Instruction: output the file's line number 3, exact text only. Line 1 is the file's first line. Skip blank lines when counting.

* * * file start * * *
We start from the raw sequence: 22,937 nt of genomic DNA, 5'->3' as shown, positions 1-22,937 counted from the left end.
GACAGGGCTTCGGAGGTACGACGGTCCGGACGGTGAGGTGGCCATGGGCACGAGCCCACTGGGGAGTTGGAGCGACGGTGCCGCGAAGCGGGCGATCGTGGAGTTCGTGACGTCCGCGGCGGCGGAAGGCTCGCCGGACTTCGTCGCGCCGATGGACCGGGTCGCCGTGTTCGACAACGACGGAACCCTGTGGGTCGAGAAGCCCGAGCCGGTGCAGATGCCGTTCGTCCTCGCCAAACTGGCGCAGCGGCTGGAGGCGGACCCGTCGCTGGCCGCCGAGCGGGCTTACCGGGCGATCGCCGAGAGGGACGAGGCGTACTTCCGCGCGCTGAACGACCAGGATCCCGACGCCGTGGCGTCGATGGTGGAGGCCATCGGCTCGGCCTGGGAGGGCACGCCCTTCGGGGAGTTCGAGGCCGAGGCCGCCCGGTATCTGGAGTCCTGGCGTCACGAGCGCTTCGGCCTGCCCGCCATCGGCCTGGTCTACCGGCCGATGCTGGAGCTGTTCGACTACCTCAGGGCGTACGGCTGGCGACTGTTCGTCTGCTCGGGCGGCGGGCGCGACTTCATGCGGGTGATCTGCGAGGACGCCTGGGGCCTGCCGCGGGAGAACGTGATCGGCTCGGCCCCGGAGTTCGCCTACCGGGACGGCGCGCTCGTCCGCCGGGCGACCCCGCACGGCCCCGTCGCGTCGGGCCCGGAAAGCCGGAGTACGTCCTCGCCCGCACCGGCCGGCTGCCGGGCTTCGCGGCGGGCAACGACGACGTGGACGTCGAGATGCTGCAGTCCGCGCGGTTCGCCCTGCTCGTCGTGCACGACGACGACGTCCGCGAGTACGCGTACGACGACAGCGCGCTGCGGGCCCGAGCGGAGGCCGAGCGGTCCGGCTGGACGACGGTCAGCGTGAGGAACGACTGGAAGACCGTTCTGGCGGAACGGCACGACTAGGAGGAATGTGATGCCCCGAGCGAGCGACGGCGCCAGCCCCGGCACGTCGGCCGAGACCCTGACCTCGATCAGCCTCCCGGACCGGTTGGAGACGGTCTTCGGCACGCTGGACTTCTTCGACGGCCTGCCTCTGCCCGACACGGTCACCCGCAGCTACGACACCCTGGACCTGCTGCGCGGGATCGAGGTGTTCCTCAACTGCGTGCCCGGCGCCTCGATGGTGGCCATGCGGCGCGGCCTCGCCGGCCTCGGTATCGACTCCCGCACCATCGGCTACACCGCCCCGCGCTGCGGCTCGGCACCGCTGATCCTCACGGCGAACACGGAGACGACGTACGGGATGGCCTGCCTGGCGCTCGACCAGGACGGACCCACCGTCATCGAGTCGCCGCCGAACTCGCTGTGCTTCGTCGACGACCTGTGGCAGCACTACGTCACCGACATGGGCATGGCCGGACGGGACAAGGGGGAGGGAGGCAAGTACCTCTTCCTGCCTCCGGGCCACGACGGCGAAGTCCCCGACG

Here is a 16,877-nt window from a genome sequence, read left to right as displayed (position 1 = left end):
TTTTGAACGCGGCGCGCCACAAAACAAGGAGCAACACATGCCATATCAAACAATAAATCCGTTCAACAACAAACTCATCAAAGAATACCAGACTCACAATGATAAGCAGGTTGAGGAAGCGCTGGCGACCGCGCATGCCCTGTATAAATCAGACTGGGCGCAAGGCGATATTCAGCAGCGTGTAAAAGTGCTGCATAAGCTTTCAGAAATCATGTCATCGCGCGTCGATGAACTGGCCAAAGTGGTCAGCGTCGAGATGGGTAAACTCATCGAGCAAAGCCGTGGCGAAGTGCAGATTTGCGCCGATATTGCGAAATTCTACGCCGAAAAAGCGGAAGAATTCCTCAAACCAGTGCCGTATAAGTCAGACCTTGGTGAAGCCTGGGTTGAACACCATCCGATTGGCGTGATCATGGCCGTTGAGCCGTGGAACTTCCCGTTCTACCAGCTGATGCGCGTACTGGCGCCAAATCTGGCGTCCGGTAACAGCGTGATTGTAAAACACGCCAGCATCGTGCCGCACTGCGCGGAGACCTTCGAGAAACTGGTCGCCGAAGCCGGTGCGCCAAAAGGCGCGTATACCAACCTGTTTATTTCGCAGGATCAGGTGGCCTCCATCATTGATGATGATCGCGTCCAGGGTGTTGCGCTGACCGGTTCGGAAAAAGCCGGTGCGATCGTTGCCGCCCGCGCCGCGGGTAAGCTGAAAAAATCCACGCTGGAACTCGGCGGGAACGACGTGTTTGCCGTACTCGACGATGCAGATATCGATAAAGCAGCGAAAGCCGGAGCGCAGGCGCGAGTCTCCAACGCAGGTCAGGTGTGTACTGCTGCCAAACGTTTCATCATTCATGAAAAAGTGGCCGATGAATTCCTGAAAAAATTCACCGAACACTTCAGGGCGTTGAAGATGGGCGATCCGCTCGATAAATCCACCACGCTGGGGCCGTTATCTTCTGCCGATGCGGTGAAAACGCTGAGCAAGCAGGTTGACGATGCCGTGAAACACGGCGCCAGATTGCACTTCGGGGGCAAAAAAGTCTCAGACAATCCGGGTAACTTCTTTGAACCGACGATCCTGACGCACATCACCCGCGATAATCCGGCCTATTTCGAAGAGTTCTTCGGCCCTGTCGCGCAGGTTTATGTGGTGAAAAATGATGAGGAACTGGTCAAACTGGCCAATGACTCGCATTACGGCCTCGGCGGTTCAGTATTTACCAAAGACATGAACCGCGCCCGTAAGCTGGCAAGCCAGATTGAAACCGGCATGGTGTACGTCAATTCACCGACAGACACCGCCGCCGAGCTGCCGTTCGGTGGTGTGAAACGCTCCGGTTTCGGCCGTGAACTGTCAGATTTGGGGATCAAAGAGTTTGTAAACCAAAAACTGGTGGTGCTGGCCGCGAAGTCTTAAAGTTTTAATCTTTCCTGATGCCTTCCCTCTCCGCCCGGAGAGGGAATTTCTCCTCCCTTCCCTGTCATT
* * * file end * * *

Here is a 16,877-nt window from a genome sequence, read left to right as displayed (position 1 = left end):